Let me be the second third of the FFGG to check in. My name is Mark Thompson. I am an attorney by trade, and a political theoretician by hobby, with an unnatural fascination with political systems and – most importantly – Federalist #10. I am also a strong believer in the basic philosophy of libertarianism, although I tend to fall into the less doctrinaire, more Hayekian portion of the libertarian spectrum, which leads me to advocate for unusually (for a libertarian, at least) strong social safety nets.
I regularly blog and run the libertarian site Publius Endures, which I was compelled to turn into a group blog over the summer after the birth of my daughter. Although I am responsible for the vast majority of output at Publius Endures these days, all of us there are proudly libertarian.
When I began blogging last year, I tended to have a focus on general politics that was similar to most political blogs. Although that was working out pretty well for me, I eventually decided that the topics that were most fun to write about were topics that allowed me to discuss and/or develop my various theories about politics, especially political coalitions and their relationship with constituent interest groups. For a pretty good summary of my general views on this relationship, you can go here. So, for about the last year, I have been writing primarily (sometimes almost exclusively) about political factions and political systems, with an eye towards: 1. Challenging conventional wisdom about the nature of American political coalitions and their role in the American political system; 2. Attempting to figure out the role of my particular faction in that political system, both now and in the future; and 3. Studying the factional dilemmas of the modern Republican Party, which somewhat represents the epitome of my theories on interest group politics. All of which is a complicated way of saying that I write a lot about political horse races and federalism.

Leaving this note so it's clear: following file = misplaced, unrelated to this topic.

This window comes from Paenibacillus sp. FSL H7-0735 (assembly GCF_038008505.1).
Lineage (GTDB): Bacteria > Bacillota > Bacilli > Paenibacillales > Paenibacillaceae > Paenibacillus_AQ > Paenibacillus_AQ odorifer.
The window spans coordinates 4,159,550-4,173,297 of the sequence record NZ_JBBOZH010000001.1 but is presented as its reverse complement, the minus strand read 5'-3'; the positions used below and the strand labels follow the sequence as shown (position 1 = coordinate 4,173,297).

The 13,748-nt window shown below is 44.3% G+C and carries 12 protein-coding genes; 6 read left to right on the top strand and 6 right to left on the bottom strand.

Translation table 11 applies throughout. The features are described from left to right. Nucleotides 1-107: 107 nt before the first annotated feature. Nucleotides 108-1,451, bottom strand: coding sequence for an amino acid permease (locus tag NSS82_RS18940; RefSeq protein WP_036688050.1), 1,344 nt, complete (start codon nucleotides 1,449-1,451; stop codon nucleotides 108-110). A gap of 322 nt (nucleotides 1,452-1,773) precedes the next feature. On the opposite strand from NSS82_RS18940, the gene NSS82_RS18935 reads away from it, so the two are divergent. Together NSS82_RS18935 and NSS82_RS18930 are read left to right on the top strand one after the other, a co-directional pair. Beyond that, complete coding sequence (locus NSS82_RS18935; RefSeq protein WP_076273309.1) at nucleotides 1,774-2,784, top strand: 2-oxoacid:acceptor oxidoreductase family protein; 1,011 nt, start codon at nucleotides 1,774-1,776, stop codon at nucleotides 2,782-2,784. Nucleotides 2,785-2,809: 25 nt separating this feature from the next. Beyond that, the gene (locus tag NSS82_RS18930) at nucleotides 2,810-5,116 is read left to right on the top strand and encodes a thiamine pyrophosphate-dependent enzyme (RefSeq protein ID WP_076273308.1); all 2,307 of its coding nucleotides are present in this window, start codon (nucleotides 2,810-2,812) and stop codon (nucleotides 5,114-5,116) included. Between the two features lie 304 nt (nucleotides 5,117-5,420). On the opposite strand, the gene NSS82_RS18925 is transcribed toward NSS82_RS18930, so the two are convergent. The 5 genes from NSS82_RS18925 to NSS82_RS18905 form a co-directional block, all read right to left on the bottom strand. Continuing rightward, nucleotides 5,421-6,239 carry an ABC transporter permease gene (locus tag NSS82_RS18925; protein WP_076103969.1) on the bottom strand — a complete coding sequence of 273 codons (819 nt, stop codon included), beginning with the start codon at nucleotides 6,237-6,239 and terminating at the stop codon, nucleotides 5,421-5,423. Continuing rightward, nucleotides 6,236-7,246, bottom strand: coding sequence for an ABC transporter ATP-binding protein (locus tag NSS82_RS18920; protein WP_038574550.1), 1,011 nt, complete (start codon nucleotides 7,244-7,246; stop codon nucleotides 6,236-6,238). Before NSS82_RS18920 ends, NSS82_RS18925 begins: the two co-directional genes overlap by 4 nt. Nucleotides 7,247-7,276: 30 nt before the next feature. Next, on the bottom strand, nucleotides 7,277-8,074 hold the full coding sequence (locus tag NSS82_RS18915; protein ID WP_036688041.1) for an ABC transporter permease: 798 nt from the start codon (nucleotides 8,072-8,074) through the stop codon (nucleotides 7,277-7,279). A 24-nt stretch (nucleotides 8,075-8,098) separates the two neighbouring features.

Anyways, over the coming days and weeks, I am looking to write on at least the following topics:
The future of the libertarian movement. (BTW – you may have heard all sorts of talk the last few days and weeks that the “Three-Legged Stool” Republican Coalition has become too internally inconsistent and is probably going to undergo some significant changes to successfully re-emerge, and that it may semi-permanently become less hospitable to libertarians than the Dem Party since it is dominated by social and foreign policy conservatives. Well, I’ve been writing exactly that for a year now!)
The need for federalism, but also for a form of individual secessionism, and my proposal for a Constitution of Liberty that would seek to maximize individual liberty under any conceivable definition (recognizing that the big difference between libertarians, Progressives, and conservatives comes down to vastly different conceptions of liberty).
The necessary role of political philosophy in forming and maintaining viable political coalitions, and the way in which the viability of a political coalition must inevitably make that underlying philosophy incoherent, thereby destroying the viability of the political coalition, starting the cycle over again.
Anyways, thank you again to John for offering me the privilege of partially filling in for him at his most outstanding site. And thank you also to Jim Henley for inadvertently introducing John and I by adding us to the Unqualified Offerings blog roll at the same time.